During the recent Ends of the Earth Storyline, Spider-Man wore a new suit of armor designed to counter the abilities of the Sinister Six. It provided him with extra physical protection to withstand hits more blows from The Rhino as well as an immunity to Electro's Attacks. The helmet had audio sensors which could identify The Chameleon by the sound of his heartbeat and special vision modes to allow him to see through Mysterio's illusions as well as to track the particle of sand that holds Sandman's consciousness. The gauntlets were designed to shoot larger amounts of webbing than the traditional web-shooters as well as switching between his normal webbing and the new magnetic webbing. It also seems to enhance his physical strength.
In the recent Spider-Girl storyline "Brand New May", Peter has uncovered a lab, within it is a stasis tank containing an exact physical symbiote duplicate of Mayday Parker, with notes left behind by Norman Osborn suggesting she is the real Mayday, and not a clone. When protecting his nephew Normie from an exploding test tube, Peter is affected by the serum within much like Osborn was...and begins to develop erratic behavior. He ultimately overcomes an attempt by Norman Osborn to control his mind and defeats him with the aid of his daughter, her clone, and the spirit of his Aunt May.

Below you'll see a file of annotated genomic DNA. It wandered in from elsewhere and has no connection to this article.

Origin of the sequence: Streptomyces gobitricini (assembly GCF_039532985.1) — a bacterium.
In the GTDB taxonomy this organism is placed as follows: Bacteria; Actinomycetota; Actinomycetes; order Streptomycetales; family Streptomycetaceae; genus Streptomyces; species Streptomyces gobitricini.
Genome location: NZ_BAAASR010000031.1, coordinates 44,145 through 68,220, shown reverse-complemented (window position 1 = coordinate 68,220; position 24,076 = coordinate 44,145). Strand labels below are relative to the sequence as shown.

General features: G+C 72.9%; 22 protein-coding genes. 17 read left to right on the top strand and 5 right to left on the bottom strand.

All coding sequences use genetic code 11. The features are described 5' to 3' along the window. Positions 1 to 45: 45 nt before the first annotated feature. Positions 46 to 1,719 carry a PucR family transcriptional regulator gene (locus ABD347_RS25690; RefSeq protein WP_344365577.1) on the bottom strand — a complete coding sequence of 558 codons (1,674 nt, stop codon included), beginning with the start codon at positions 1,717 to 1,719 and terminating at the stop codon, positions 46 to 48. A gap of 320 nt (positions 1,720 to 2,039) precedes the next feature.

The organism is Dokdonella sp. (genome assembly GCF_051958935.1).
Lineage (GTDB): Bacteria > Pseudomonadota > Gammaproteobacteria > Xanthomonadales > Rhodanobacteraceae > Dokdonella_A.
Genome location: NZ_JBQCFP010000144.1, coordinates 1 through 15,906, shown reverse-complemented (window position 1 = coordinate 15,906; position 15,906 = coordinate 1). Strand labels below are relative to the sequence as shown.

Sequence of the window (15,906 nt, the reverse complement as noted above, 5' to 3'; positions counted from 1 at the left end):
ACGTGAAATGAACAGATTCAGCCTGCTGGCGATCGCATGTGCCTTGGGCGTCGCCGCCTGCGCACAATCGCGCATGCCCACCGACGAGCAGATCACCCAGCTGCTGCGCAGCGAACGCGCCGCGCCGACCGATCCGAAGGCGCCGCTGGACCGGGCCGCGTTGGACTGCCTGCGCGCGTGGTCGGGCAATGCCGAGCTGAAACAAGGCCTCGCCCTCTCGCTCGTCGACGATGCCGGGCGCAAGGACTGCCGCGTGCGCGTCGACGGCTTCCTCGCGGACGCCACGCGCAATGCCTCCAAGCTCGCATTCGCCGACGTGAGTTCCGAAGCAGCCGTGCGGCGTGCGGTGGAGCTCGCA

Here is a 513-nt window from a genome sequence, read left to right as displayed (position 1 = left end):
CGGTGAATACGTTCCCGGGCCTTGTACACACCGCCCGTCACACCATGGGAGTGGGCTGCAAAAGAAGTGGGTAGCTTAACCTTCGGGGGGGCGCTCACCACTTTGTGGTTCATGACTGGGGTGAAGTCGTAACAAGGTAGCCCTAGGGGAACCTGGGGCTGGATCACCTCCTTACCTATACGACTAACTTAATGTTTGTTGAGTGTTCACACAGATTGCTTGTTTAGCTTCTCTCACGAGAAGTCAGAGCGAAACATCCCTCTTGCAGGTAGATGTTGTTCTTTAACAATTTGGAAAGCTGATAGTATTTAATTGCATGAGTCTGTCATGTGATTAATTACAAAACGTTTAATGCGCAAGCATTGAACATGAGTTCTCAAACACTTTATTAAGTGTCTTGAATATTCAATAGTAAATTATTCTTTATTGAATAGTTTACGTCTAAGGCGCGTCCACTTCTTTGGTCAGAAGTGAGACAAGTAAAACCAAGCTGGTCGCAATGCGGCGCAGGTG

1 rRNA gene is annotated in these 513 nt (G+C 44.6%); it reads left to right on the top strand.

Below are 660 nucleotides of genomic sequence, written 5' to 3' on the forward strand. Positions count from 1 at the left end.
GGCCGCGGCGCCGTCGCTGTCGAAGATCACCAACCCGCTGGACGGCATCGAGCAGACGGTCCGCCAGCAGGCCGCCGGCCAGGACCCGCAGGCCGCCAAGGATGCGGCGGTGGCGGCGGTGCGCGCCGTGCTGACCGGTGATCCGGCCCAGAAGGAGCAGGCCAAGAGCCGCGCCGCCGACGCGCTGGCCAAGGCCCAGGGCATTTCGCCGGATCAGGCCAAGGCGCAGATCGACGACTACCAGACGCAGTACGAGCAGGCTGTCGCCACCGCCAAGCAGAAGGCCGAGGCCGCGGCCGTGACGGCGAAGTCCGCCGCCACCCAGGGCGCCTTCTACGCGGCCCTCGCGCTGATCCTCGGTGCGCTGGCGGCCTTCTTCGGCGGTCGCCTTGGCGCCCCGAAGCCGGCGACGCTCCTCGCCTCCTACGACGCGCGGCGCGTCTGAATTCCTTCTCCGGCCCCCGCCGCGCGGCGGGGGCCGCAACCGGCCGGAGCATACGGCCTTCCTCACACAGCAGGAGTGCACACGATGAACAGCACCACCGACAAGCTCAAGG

On All Hallows' Eve, Christians in some parts of the world visit cemeteries to pray and place flowers and candles on the graves of their loved ones. The top photograph shows Bangladeshi Christians lighting candles on the headstone of a relative, while the bottom photograph shows Lutheran Christians praying and lighting candles in front of the central crucifix of a graveyard.
Jump up ^ "Bishop Challenges Supermarkets to Lighten up Halloween". The Church of England. Archived from the original on 18 May 2012. Retrieved 28 October 2009. Christianity needs to make clear its positive message for young people. It's high time we reclaimed the Christian aspects of Halloween," says the Bishop, explaining the background to his letter.